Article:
Senegalese troops moved to the Gambian border on Wednesday, threatening to invade The Gambia and remove outgoing President Yahya Jammeh by force should he refuse to step down by Thursday.
Wednesday is supposed to be Mr. Jammeh's final day in office, as President-elect Adama Barrow is due to be sworn in on Thursday, January 19. But despite mounting pressure from neighboring Senegal and the Economic Community of West African States (ECOWAS), Mr. Jammeh has refused to peacefully hand over power to Mr. Barrow.
Reuters reports that the Senegalese army will enter The Gambia if Mr. Jammeh does not step down by midnight, local time. Colonel Abdou Ndiaye, spokesperson for the Senegalese army, confirmed this to the news agency on Wednesday.
"We are ready and are awaiting the deadline at midnight. If no political solution is found, we will step in," Mr. Ndiaye told Reuters.
In preparation for potential military intervention, Nigeria deployed a warship to the Gambian coast on Tuesday and is willing to contribute 200 troops to the ECOWAS regional force.
Mr. Jammeh, however, has indicated that he would not step down, which could plunge the small West African nation into war. The Gambian parliament earlier passed a resolution allowing Mr. Jammeh to remain in power for an additional three months.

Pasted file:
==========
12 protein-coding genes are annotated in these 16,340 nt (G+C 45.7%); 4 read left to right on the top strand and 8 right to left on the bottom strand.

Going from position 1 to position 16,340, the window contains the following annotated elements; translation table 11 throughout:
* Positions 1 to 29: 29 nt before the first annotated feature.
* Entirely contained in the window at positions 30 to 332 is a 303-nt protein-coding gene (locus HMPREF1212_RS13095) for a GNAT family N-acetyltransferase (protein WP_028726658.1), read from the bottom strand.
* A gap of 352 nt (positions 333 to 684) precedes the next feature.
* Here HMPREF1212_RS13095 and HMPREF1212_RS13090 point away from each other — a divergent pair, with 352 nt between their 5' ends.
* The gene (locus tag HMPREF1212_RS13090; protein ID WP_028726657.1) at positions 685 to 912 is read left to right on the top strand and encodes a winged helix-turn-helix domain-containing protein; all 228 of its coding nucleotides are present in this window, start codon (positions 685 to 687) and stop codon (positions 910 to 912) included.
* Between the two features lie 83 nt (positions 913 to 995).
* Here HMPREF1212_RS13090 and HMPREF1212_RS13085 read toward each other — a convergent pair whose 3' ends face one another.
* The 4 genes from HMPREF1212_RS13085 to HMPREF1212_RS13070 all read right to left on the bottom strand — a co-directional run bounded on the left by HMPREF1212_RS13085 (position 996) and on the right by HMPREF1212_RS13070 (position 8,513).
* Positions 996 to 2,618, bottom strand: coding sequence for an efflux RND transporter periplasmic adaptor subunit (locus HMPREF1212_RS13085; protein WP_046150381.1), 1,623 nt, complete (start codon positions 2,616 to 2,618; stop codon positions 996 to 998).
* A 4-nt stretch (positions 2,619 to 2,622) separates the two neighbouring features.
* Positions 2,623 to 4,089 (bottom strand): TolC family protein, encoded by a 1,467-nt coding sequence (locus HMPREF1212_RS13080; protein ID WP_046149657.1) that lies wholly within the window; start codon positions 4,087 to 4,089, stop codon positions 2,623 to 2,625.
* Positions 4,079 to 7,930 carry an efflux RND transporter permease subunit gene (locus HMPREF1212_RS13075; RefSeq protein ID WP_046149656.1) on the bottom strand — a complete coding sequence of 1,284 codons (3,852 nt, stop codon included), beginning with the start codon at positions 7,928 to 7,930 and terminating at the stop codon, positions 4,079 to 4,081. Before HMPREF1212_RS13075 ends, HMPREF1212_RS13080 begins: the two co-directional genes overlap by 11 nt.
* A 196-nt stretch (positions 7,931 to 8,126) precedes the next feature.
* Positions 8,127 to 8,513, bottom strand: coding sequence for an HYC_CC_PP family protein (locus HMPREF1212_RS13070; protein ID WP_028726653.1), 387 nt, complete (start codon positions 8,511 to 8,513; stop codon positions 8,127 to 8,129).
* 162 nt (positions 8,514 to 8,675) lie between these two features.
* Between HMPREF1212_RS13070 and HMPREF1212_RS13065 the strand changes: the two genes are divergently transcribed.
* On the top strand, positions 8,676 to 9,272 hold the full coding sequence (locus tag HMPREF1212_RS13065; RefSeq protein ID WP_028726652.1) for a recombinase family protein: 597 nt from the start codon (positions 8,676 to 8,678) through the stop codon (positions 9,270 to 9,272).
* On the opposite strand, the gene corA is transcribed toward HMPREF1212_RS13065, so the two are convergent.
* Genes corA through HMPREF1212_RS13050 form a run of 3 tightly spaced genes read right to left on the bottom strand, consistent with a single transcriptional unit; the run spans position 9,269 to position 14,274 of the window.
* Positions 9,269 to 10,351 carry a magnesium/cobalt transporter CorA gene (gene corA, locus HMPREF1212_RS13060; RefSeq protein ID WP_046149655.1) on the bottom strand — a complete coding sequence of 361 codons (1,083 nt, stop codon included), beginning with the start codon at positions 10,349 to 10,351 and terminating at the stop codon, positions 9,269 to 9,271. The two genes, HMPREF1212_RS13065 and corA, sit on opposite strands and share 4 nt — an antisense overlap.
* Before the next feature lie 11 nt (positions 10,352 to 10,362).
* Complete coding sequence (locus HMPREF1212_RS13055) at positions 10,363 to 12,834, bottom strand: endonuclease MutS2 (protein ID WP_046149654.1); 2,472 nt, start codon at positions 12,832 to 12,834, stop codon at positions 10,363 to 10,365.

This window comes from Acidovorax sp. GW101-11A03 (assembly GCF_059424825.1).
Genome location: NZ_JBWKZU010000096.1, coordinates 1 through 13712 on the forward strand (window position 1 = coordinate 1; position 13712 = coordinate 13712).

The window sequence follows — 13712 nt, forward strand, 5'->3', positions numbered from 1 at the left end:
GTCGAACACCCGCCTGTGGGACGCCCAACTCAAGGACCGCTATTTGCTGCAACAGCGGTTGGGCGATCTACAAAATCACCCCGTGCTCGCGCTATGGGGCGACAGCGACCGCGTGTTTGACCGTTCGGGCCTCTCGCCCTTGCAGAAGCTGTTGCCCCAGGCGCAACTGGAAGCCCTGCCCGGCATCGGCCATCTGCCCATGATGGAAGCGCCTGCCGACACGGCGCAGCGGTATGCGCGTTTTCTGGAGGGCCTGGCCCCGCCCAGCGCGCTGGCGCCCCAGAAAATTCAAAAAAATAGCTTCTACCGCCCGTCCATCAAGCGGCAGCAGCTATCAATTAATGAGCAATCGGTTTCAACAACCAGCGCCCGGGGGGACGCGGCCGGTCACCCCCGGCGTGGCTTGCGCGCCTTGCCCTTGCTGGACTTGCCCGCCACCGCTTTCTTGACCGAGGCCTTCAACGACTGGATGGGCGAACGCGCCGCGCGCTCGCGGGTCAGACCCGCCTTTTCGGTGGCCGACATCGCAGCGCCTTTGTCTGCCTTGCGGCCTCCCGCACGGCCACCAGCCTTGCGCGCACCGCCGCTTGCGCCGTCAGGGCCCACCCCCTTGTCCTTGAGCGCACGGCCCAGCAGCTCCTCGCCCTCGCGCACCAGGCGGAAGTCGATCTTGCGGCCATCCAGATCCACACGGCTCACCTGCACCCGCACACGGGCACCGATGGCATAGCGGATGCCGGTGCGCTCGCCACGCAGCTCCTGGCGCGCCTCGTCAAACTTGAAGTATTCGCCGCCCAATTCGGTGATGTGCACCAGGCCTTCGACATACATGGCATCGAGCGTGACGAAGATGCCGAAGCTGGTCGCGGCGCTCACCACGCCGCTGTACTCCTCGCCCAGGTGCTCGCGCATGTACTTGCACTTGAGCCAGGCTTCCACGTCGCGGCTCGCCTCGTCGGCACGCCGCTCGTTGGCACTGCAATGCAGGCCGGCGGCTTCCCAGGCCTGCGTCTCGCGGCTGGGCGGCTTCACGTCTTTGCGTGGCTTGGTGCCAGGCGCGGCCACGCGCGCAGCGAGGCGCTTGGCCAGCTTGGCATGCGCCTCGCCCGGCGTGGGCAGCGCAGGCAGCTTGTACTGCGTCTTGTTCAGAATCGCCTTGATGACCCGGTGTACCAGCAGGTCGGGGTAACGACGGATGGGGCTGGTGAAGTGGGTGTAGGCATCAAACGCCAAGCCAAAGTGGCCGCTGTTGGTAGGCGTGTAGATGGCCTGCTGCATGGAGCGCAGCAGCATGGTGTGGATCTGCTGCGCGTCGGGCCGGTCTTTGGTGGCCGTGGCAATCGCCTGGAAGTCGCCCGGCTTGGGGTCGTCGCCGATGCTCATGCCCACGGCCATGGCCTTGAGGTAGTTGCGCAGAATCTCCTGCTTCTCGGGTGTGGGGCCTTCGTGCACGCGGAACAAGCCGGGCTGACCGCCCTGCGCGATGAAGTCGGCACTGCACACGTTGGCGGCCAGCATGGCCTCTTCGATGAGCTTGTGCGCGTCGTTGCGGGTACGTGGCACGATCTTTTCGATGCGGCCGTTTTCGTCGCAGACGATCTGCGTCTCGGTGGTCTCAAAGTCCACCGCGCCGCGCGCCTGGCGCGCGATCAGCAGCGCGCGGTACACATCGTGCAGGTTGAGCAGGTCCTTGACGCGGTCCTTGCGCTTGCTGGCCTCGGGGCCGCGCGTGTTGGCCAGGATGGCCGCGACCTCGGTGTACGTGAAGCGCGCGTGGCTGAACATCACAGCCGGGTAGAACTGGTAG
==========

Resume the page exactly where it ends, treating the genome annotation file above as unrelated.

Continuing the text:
Reuters reports that Senegal has drafted a resolution to be reviewed by the 15-member United Nations Security Council giving approval for an ECOWAS intervention to remove Mr. Jammeh in order to uphold the will of the Gambian people. However, diplomats disclosed to Reuters that such approval would not be necessary if Mr. Barrow requests help from ECOWAS.
Fearing their safety, thousands of Gambians and tourists have fled the country.
It would be recalled that Mr. Barrow defeated Mr. Jammeh in the December 1, 2016 presidential election. Mr. Jammeh initially conceded defeat, but rescinded his concession a week later, citing irregularities in the poll. He has since refused to step down.
Mr. Jammeh rose to power as a 29-year-old military officer during a bloodless coup in 1994. He is only the second leader of The Gambia since the country gained independence from the United Kingdom in 1965.